enter system setup, the computer prompts you for the setup password.
Exit system setup.
A change to Setup Password becomes effective immediately (no need to restart the computer).
Operating Your Computer With a Setup Password Enabled
When you enter system setup, the Setup Password option is highlighted, prompting you to type
the password.
If you do not type the correct password, the computer lets you view, but not modify, system setup
options.
NOTE: You can use Password Status in conjunction with Setup Password to protect the
system password from unauthorized changes.
Deleting or Changing an Existing Setup Password
To change an existing setup password, you must know the setup password.
Enter system setup.
Type the setup password at the prompt.
Highlight Setup Password and press the left- or right-arrow key to delete the existing setup
password.
The setting changes to Not Enabled.
To assign a new setup password, perform the steps in "Assigning a System Password
Exit system setup.
Disabling a Forgotten Password and Setting a New Password
NOTICE: This process erases both the system and
setup passwords.

CAUTION: Before you begin any of the procedures in this section, follow the steps in
"Safety Instructions."
Open the computer cover.
NOTICE: Before touching anything inside your computer, ground yourself by touching an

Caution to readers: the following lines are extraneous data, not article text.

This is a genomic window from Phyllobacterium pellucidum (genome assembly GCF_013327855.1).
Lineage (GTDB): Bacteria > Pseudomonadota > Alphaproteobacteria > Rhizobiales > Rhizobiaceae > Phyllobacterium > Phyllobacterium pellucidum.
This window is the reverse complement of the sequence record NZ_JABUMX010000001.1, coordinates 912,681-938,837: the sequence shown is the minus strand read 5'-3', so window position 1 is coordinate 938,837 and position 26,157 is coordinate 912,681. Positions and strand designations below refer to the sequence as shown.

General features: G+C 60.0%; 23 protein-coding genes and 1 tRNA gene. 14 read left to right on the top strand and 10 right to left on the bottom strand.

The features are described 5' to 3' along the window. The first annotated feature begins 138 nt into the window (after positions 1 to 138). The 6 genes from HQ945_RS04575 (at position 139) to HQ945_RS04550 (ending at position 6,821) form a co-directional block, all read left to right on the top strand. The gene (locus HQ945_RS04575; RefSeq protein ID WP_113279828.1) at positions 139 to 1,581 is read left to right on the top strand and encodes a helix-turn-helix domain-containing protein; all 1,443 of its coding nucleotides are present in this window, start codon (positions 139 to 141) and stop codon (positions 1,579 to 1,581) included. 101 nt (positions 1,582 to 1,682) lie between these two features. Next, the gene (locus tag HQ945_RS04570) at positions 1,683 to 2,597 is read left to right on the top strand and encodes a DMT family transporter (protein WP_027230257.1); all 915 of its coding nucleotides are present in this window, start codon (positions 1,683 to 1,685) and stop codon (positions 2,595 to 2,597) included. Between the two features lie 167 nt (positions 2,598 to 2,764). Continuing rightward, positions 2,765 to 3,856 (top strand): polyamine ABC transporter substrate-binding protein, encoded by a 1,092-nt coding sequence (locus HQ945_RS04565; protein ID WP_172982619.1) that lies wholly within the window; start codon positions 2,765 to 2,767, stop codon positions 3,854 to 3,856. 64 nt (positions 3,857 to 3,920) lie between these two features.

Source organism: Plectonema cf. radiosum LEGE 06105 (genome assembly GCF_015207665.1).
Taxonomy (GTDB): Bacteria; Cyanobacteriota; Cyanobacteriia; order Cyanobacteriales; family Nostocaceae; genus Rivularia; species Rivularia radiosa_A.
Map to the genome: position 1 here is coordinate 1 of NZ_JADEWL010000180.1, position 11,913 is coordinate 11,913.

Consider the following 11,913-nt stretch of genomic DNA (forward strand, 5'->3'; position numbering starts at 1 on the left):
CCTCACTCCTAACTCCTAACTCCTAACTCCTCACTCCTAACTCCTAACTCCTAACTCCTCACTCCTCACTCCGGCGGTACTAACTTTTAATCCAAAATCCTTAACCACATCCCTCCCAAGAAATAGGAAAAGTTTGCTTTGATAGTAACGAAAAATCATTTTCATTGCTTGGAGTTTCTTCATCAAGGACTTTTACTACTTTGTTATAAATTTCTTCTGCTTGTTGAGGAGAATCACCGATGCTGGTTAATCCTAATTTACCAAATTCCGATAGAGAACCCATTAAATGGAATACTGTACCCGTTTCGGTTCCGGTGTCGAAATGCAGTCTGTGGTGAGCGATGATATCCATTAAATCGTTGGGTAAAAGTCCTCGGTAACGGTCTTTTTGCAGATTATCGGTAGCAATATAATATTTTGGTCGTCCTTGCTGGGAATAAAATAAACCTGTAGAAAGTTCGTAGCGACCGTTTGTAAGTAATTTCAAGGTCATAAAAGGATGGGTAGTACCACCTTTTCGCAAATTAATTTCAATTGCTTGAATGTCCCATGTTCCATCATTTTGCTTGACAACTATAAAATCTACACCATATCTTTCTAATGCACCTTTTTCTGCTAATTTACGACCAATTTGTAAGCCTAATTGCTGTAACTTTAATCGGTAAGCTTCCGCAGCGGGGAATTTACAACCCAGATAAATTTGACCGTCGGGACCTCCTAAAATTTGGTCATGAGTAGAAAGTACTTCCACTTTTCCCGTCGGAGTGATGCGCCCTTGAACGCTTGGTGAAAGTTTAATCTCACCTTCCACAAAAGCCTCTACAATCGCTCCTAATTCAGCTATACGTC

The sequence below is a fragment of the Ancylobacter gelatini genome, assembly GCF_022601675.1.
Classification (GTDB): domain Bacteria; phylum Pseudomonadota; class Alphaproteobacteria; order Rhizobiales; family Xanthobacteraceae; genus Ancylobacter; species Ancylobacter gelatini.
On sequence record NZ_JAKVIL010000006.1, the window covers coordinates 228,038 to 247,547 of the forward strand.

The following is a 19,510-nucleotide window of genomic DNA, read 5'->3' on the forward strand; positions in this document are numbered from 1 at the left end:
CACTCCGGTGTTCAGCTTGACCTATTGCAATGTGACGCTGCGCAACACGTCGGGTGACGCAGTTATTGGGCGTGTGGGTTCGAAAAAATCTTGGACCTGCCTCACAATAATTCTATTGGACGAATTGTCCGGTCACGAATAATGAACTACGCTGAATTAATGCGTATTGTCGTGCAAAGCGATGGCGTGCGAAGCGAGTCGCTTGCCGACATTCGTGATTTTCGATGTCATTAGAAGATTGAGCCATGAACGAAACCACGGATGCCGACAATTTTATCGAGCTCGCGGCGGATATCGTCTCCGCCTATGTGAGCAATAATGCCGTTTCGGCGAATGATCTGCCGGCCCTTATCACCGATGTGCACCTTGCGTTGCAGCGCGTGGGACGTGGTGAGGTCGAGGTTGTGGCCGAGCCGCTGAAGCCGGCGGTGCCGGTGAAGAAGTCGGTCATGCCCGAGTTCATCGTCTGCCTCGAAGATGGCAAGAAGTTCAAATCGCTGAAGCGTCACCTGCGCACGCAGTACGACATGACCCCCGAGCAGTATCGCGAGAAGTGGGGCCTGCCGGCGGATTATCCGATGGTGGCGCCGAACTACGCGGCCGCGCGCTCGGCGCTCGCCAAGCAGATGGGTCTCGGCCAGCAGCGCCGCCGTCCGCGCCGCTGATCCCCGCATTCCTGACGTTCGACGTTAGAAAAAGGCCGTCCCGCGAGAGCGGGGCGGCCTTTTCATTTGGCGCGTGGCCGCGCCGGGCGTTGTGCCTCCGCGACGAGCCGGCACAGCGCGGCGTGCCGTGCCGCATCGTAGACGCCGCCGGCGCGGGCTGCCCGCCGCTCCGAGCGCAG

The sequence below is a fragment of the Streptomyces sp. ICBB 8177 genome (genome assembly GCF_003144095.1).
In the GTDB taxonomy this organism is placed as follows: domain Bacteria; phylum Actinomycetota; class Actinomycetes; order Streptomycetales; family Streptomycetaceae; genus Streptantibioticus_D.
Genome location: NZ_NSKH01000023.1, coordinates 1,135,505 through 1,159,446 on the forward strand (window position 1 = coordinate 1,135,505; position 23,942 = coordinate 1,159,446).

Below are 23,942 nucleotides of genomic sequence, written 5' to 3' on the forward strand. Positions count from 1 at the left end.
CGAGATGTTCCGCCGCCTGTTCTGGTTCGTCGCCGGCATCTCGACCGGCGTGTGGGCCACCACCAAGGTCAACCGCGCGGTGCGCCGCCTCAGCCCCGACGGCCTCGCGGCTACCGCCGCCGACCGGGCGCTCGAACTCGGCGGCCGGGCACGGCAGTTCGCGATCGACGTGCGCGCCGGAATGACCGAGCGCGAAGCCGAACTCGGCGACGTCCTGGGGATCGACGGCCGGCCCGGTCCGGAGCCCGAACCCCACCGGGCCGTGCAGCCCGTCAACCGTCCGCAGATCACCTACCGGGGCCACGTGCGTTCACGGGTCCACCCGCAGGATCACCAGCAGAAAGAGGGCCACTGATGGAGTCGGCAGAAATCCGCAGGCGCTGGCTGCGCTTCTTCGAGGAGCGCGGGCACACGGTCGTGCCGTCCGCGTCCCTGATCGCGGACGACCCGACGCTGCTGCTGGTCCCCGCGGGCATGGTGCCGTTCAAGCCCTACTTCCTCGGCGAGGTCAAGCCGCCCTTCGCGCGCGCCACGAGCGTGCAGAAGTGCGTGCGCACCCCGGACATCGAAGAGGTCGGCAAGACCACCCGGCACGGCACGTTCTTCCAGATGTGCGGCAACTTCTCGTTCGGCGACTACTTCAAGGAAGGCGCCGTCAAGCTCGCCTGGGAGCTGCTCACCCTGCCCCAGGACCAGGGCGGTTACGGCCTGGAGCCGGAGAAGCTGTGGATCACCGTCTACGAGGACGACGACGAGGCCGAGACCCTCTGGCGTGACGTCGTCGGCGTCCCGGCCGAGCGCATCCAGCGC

unpainted metal surface, such as the metal at the back of the computer. While you work,
periodically touch an unpainted metal surface to dissipate any static electricity that could
harm internal components.
Remove the jumper plug labeled "PSWD" from the jumper.
See "Jumper Settings" to locate the password jumper.
Close the computer cover.
Reconnect your computer and devices to electrical outlets and turn them on.
This disables the existing password(s).
Enter system setup and verify that Setup Password is set to Disabled.
Exit system setup.
CAUTION: Before you begin any of the procedures in this section, follow the steps in
"Safety Instructions."
Open the computer cover.
NOTICE: Before touching anything inside your computer, ground yourself by touching an
unpainted metal surface, such as the metal at the back of the computer. While you work,
periodically touch an unpainted metal surface to dissipate any static electricity that could
harm internal components.
Replace the PSWD jumper plug.
Close the computer cover and reconnect the computer and devices to electrical outlets and turn
them on.
This re-enables the password feature. When you enter system setup, both password options
appear as Not Enabled—the password feature is enabled but no password is assigned.
Assign a new system and/or setup password.

System Setup
Use system setup settings as follows:
To set user-selectable options such as date and time or system password
To read the current amount of memory or set the type of hard drive installed
Print the system setup screens (by pressing <Print Screen>) or record the information for future
reference.
Before you use system setup, you must know the kind of floppy drive(s) and hard drive(s)